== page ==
With coronavirus cases on the rise, California health care workers must now be vaccinated or get tested weekly for COVID-19 and wear masks, in accordance with a new state policy announced Monday.
The policy follows a statewide surge in COVID-19 infection rates due to the Delta variant, now the dominant strain in California. As of this month, 80% of new cases in the state are a result of the Delta variant.
As of July 27, Santa Clara County has had approximately 154 new positive infections per day in the past seven days.
All employees of hospitals, nursing homes, dental offices and all other health care settings must be in compliance with the policy by Aug. 23.
Michelle Mello, Stanford University professor of law and medicine, said lawmakers can enforce this policy because they have more power when it comes to protecting public health in light of the severity of the pandemic, whereas other vaccinations are not as easily required.
“That’s a razor’s edge that lawmakers have to balance, sort of figuring out what the right balance is,” she told San José Spotlight. “This strikes me as a very reasonable balance.”
But Mello said the policy, which falls short of a mandate, could be difficult to enforce because health care workers are adults with their own autonomy.
B. B. Gerstman, epidemiologist and retired San Jose State University public health professor, said he agrees with people having their own autonomy, but thinks everyone should get vaccinated.
“I believe in people having civil liberties, but this is beyond that,” he said. “The science is so clear.”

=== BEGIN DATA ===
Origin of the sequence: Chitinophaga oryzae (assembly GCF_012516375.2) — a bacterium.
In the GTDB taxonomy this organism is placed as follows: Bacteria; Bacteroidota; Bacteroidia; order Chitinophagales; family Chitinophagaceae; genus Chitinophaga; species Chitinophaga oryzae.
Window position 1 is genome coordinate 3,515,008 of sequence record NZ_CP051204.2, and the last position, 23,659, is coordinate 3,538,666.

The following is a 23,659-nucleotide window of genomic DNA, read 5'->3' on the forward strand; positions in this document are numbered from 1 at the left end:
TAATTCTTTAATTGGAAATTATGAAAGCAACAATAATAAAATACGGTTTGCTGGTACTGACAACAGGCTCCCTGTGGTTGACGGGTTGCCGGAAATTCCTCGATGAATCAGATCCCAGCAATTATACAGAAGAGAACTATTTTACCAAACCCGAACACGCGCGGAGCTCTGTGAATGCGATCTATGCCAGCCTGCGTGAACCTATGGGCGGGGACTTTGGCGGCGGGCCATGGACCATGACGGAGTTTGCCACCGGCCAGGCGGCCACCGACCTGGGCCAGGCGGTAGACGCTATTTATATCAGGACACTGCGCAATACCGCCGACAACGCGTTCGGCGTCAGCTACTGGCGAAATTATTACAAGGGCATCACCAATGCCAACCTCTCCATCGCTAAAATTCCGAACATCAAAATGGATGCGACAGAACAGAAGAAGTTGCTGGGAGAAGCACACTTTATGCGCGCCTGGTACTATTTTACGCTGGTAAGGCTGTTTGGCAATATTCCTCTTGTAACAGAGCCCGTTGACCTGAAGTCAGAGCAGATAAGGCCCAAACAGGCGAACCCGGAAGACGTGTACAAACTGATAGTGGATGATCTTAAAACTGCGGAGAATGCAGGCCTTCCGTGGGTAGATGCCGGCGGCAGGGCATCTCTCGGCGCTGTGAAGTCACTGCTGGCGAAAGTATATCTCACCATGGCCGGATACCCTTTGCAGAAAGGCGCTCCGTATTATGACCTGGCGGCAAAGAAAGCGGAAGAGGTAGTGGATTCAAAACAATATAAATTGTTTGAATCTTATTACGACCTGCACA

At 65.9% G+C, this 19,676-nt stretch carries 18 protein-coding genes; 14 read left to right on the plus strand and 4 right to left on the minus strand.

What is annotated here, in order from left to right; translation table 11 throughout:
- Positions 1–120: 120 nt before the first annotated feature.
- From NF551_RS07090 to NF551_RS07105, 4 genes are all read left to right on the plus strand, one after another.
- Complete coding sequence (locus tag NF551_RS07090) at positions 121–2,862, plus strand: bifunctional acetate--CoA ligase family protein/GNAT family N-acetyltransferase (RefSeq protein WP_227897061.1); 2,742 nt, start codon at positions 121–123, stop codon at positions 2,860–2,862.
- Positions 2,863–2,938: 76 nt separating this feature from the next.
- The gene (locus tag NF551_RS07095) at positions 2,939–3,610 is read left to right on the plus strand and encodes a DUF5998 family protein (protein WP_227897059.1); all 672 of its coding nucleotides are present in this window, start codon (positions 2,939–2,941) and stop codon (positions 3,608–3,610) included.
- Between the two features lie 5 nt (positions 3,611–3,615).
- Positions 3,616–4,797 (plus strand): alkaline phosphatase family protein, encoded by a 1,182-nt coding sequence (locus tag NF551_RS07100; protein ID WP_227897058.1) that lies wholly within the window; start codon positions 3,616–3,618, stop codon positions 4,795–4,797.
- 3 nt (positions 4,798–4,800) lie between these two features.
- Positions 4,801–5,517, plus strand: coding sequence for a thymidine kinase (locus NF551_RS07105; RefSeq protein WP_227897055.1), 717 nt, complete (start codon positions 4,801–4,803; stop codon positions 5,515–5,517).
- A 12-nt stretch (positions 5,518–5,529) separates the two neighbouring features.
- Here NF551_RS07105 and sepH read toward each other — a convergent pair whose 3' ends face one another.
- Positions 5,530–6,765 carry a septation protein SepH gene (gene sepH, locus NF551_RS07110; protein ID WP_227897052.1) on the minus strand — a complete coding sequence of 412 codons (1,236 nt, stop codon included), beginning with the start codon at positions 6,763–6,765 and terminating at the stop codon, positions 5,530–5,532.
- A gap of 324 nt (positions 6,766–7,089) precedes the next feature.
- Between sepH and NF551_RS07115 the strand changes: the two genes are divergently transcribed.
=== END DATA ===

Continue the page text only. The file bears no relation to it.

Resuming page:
Approximately 77.1% of eligible Santa Clara County residents, or more than 1.3 million people, are fully vaccinated against COVID-19—one of the highest rates in the state.
Some health care workers are resisting the vaccine, which could complicate enforcing the new state policy.
But hesitancy about getting a shot is not just an issue for California. In June, more than 150 nurses refusing shots were fired or resigned from a hospital in Houston, Texas.
“We don’t have that sharp a lens into why there are still holdouts in that group given the risk that they face and the risk that they present to patients,” Mello said, adding that health care workers who are hesitant to get inoculated are usually in lower positions and less educated.
Gerstman said those who do not want to get vaccinated need to consider how that may affect those around them.
“These people may feel like they have a right to take the risk themselves, but it’s not only themselves they’re putting at risk, it’s everybody else,” he said.
Mello agrees that all health care workers should be vaccinated.
“I think it’s very hard for them to sustain the argument that they shouldn’t have to be vaccinated on the job,” she said.
Editor’s Note: A previous version of this story incorrectly stated how many positive infections were reported.